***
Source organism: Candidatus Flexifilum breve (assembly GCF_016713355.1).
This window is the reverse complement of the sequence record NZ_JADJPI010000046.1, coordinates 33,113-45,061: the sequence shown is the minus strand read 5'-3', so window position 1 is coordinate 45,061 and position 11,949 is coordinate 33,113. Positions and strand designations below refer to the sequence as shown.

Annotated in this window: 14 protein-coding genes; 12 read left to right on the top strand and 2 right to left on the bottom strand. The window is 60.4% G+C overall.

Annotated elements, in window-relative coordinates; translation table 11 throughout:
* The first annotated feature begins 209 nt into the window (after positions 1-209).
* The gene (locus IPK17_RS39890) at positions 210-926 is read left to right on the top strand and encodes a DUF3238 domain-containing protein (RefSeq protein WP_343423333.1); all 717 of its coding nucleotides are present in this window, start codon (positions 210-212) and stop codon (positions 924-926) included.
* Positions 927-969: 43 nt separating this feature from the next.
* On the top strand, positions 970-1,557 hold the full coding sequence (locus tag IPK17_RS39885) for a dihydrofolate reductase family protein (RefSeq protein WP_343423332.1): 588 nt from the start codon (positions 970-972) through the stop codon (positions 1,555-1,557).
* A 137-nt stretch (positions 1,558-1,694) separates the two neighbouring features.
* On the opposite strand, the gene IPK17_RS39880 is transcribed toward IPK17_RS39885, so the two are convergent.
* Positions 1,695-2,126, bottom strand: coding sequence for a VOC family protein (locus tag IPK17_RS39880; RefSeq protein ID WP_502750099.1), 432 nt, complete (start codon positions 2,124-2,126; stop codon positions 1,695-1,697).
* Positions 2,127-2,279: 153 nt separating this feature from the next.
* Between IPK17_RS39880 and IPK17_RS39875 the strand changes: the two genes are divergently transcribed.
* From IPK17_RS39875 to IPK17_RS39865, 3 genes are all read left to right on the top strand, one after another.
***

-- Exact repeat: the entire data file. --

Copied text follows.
Source organism: Candidatus Flexifilum breve (assembly GCF_016713355.1).
This window is the reverse complement of the sequence record NZ_JADJPI010000046.1, coordinates 33,113-45,061: the sequence shown is the minus strand read 5'-3', so window position 1 is coordinate 45,061 and position 11,949 is coordinate 33,113. Positions and strand designations below refer to the sequence as shown.

Annotated in this window: 14 protein-coding genes; 12 read left to right on the top strand and 2 right to left on the bottom strand. The window is 60.4% G+C overall.

Annotated elements, in window-relative coordinates; translation table 11 throughout:
* The first annotated feature begins 209 nt into the window (after positions 1-209).
* The gene (locus IPK17_RS39890) at positions 210-926 is read left to right on the top strand and encodes a DUF3238 domain-containing protein (RefSeq protein WP_343423333.1); all 717 of its coding nucleotides are present in this window, start codon (positions 210-212) and stop codon (positions 924-926) included.
* Positions 927-969: 43 nt separating this feature from the next.
* On the top strand, positions 970-1,557 hold the full coding sequence (locus tag IPK17_RS39885) for a dihydrofolate reductase family protein (RefSeq protein WP_343423332.1): 588 nt from the start codon (positions 970-972) through the stop codon (positions 1,555-1,557).
* A 137-nt stretch (positions 1,558-1,694) separates the two neighbouring features.
* On the opposite strand, the gene IPK17_RS39880 is transcribed toward IPK17_RS39885, so the two are convergent.
* Positions 1,695-2,126, bottom strand: coding sequence for a VOC family protein (locus tag IPK17_RS39880; RefSeq protein ID WP_502750099.1), 432 nt, complete (start codon positions 2,124-2,126; stop codon positions 1,695-1,697).
* Positions 2,127-2,279: 153 nt separating this feature from the next.
* Between IPK17_RS39880 and IPK17_RS39875 the strand changes: the two genes are divergently transcribed.
* From IPK17_RS39875 to IPK17_RS39865, 3 genes are all read left to right on the top strand, one after another.